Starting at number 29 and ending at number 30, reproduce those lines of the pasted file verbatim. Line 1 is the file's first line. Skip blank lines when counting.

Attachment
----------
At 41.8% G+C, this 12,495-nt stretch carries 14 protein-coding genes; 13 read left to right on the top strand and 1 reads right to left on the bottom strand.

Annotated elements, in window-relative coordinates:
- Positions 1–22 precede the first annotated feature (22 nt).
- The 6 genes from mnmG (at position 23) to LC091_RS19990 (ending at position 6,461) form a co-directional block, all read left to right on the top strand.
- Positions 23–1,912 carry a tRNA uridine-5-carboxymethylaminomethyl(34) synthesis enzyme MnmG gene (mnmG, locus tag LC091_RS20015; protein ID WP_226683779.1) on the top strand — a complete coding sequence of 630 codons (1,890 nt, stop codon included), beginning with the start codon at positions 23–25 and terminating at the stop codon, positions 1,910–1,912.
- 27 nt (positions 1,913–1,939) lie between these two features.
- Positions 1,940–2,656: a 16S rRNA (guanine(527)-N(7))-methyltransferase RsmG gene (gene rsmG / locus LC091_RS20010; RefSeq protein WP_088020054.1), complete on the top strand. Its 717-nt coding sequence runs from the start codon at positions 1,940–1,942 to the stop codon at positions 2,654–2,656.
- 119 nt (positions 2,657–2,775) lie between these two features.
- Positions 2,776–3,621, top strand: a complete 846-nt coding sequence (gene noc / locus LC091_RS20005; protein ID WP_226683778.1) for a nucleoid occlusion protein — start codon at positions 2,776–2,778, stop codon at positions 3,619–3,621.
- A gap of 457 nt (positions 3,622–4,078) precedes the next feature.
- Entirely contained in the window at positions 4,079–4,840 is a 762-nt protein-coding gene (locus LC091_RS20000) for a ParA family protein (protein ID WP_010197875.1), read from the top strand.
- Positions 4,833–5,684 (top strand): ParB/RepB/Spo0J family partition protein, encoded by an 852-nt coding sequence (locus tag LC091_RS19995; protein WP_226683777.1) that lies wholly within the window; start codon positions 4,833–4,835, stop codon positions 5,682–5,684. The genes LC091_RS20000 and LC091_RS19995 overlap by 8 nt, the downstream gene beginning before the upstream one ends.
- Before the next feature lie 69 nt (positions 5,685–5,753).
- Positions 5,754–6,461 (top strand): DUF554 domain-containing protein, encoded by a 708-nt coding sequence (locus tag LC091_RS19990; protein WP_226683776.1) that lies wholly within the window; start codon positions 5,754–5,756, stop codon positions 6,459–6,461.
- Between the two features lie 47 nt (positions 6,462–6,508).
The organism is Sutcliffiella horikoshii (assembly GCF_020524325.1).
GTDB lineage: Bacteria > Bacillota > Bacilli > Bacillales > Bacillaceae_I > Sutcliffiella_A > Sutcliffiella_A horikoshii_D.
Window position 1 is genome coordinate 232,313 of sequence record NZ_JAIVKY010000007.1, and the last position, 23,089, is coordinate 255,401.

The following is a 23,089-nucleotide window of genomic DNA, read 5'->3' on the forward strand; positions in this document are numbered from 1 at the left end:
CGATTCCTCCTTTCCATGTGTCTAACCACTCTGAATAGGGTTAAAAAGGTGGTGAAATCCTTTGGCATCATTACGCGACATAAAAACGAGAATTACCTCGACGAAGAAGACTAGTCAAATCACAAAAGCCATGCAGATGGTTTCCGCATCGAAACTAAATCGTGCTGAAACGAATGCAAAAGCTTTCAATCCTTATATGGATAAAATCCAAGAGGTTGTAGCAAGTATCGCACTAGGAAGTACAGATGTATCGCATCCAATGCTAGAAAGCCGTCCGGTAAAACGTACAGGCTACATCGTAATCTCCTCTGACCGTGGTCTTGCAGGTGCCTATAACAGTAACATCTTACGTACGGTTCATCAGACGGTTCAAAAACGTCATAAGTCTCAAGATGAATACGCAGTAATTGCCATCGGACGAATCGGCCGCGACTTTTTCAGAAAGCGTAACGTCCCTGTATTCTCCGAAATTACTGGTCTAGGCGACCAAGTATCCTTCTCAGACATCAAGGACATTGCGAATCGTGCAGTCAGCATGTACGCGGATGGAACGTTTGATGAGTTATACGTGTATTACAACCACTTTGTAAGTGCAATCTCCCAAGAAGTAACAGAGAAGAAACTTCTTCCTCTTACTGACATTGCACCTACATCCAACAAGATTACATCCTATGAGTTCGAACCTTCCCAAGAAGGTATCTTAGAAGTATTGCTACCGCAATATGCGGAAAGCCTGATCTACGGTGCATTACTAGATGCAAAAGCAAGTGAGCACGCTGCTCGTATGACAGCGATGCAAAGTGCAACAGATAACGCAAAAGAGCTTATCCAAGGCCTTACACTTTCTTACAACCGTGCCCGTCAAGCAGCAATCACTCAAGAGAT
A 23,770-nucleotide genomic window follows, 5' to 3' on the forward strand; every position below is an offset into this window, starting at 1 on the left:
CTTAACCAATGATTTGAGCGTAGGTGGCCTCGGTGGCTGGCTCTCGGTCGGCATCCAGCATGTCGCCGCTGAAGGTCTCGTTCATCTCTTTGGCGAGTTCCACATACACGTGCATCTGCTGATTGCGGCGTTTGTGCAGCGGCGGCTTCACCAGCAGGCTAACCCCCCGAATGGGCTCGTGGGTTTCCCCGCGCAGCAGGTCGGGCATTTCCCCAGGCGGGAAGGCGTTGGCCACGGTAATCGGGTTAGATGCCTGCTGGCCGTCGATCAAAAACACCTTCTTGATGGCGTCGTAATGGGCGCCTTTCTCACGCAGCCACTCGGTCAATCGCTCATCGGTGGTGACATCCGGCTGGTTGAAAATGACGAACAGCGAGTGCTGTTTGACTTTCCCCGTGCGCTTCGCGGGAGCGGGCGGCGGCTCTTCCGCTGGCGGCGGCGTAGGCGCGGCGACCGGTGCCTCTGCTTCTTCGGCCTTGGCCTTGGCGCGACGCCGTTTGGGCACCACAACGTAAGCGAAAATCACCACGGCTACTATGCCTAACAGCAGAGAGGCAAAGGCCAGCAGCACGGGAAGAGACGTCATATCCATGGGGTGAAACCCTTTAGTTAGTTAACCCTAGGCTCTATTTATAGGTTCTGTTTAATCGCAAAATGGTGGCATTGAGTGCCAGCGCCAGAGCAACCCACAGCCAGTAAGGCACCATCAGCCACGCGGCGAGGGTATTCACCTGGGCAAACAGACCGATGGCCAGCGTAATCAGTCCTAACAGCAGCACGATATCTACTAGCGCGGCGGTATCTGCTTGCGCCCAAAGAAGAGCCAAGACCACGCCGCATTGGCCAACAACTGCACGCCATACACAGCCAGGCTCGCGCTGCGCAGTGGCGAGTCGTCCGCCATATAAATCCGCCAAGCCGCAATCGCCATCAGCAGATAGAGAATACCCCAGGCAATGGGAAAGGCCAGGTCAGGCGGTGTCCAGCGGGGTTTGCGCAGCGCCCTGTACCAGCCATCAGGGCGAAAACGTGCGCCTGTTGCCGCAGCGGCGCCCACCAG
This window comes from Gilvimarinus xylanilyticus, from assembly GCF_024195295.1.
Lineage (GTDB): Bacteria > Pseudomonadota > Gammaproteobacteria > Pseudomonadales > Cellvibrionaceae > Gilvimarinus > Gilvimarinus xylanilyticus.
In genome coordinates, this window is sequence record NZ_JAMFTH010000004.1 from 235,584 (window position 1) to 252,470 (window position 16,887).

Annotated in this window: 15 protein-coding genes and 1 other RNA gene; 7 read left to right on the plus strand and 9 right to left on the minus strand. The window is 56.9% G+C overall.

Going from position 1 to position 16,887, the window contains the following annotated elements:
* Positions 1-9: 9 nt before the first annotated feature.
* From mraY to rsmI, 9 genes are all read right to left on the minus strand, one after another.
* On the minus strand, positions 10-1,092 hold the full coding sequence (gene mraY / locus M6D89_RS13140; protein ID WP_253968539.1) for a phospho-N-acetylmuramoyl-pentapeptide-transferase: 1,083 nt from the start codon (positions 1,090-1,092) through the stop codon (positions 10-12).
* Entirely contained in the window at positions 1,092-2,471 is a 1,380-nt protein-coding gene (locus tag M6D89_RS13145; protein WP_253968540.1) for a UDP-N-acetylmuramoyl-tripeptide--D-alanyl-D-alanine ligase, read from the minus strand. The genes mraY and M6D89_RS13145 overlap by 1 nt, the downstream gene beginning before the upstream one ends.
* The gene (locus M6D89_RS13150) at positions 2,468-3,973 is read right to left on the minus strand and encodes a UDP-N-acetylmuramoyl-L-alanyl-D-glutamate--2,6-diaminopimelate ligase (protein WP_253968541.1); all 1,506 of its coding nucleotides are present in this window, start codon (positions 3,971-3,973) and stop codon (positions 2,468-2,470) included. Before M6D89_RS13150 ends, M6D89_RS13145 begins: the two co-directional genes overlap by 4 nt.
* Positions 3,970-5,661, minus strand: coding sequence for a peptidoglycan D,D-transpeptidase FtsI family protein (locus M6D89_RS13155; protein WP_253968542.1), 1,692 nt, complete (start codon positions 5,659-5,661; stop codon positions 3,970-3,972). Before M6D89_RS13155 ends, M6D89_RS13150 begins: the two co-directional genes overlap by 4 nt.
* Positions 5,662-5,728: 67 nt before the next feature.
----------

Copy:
* From mraY to rsmI, 9 genes are all read right to left on the minus strand, one after another.
* On the minus strand, positions 10-1,092 hold the full coding sequence (gene mraY / locus M6D89_RS13140; protein ID WP_253968539.1) for a phospho-N-acetylmuramoyl-pentapeptide-transferase: 1,083 nt from the start codon (positions 1,090-1,092) through the stop codon (positions 10-12).